What Can Labour Learn From Michael Foot’s 1983 General Election Defeat?

by James Smith

22 May 2017

Michael Foot in 1981 (Marcel Antonisse / Anefo)

“If our people are instructed that political action cannot produce economic results, then again, as Nye Bevan taught us, the consequences for our democratic political institutions will be immeasurable.”

“That is why we say, and I repeat it again and again: only in the hands of democratic Socialism, radically and audaciously applied, can democracy itself be truly safe in the end.”

This was Michael Foot’s warning on his last stop in the final week of the 1983 General Election campaign, made to a rally at the leisure centre in his constituency, Ebbw Vale.

27 years of neoliberal consensus and one immeasurably destructive referendum later, he and Bevan, another Ebbw Vale MP, seem to have been vindicated.

It is the only full speech Foot quotes in his memoir of 1983, Another Heart and Other Pulses, which I read recently as a mental salve to Labour’s troubling polling figures and internal disputes. Now, the party goes to the polls again with a leader from its left.

According to Foot his book was meant neither as “a diary or a batch of memoirs or a polemic or a personal apologia,” but in effect it is something of all three.

He was dismayed by the collapse of the Labour vote: his belief, that a re-assertion of the post-Fordian settlement, with full employment, renewed public ownership and a reinforced welfare state, would reverse Labour’s fortunes turned out to be utterly wrong.

Another Heart seems his attempt to grapple with why and how such a loss came about, and an apology.  Many in the ‘new left’ tradition of Labour now take Foot’s vision – of not just continuing but celebrating the 1945 consensus – as the ultimate reason for his loss. They believe he failed to present a suitably transformative vision of the Party and the state.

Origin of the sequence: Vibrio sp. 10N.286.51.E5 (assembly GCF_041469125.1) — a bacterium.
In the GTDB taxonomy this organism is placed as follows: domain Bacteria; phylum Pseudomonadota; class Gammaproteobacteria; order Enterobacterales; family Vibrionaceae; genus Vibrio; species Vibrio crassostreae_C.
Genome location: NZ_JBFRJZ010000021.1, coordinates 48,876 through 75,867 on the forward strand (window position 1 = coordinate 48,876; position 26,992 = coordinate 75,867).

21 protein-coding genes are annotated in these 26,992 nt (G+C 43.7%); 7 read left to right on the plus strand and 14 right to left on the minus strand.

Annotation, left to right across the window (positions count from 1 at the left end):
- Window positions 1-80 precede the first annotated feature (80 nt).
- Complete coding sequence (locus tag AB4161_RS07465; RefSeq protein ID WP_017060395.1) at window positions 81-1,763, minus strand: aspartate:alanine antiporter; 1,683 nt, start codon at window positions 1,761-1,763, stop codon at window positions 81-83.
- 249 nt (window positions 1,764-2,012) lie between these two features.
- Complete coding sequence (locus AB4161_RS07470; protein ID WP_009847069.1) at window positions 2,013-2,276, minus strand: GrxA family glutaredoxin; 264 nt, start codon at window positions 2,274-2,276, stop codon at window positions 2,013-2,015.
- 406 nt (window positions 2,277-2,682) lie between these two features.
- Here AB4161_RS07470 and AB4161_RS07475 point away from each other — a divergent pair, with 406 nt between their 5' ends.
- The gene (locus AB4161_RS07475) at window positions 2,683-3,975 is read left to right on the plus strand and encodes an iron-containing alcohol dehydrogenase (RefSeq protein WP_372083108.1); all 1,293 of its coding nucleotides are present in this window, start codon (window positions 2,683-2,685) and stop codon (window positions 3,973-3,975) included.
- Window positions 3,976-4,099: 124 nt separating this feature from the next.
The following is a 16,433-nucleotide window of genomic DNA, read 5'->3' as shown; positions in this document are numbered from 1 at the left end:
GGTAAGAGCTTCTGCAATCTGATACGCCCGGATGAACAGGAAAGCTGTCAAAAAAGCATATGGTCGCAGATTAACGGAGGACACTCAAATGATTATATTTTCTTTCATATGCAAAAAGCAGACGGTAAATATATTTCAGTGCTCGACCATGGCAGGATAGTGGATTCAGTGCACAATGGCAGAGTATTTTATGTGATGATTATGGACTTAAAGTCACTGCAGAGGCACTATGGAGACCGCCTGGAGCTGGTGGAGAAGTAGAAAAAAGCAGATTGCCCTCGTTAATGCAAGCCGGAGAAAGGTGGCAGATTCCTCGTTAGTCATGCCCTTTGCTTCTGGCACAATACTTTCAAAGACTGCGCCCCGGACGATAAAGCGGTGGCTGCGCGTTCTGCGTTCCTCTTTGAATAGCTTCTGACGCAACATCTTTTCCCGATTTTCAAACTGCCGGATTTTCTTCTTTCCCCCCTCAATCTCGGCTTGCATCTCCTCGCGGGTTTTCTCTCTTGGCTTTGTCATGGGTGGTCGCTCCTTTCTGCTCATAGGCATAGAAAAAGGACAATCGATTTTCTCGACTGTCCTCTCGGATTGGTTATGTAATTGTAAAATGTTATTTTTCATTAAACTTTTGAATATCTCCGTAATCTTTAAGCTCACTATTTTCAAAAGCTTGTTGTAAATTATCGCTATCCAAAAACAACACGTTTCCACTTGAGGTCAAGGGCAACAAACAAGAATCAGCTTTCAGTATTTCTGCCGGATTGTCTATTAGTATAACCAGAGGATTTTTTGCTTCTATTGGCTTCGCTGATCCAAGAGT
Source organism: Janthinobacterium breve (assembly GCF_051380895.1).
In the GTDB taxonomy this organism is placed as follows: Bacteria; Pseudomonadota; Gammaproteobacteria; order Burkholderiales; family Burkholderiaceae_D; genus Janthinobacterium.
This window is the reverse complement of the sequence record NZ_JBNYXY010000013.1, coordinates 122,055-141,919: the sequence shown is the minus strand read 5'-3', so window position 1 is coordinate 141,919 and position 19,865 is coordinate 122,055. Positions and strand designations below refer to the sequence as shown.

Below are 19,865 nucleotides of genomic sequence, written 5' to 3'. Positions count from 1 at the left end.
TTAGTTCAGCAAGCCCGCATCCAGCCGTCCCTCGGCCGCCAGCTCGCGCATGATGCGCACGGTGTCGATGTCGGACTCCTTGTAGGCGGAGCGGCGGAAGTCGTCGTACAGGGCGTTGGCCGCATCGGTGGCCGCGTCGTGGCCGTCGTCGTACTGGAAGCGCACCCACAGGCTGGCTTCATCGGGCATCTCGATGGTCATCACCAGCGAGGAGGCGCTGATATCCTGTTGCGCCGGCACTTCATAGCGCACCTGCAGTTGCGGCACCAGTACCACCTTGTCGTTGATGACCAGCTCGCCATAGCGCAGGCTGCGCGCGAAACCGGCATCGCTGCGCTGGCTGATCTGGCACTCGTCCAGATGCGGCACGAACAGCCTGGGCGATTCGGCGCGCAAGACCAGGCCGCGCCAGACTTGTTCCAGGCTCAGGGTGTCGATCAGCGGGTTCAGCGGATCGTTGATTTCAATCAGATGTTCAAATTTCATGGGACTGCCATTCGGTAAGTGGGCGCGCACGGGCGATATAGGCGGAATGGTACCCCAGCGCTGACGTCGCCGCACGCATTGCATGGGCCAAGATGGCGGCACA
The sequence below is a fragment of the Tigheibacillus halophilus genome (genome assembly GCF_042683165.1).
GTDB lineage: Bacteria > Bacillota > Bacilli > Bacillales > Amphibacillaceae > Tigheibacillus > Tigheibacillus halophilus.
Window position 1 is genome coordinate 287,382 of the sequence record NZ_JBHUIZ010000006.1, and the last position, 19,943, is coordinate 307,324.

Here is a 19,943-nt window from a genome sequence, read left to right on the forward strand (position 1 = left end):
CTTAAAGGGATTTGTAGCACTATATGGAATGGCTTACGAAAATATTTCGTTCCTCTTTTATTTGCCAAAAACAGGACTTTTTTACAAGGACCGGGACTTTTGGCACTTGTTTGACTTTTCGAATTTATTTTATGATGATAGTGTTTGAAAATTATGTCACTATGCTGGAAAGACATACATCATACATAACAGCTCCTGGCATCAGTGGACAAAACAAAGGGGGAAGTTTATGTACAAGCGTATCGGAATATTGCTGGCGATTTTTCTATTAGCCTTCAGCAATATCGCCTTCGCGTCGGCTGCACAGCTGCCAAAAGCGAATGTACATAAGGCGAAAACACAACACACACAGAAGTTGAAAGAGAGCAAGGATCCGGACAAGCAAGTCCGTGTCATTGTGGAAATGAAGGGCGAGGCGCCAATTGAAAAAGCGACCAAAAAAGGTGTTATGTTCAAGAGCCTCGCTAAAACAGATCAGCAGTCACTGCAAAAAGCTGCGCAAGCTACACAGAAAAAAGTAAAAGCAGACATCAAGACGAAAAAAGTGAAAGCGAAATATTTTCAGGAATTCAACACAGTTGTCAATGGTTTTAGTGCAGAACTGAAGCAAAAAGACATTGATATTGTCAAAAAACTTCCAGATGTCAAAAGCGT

But it’s important to remember, considering much of the left has now become so invested in Labour’s fortunes, that there are structural problems with British political democracy which contributed significantly in 1983, and cannot be forgotten for their relevance today.

Foot faced a coalition of liberal and conservative interests in 1983, including a literal alliance of the Liberal and SDP parties, which many would recognise as facing Jeremy Corbyn’s Labour today.

It was the first election, for example, where regular polling consistently predicted only one winner, Margaret Thatcher, as Foot’s poor personal rating as leader was stated again and again – to his dismay – distracting from substantive discussion of policy.

“A man’s character and intelligence – even a politician’s – are matters of infinite complexity,” he wrote in a letter to The Times in 1969, republished in the book. “The English language is the best instrument for gauging these shades and nuances, and was partly designed for the purpose.”

The 1983 polls, combined with briefing from parts of the Labour Party, put pressure on him to resign and make way for his deputy, Denis Healey. He refused on the basis the press would claim victory, and Labour would be thrown into a factional war which could be impossible to reconcile before the election.

In fact in the week before the election the Daily Express did publish an article claiming Foot had stepped aside for Healey, which was untrue but contributed to a sense of chaos in the opposition party.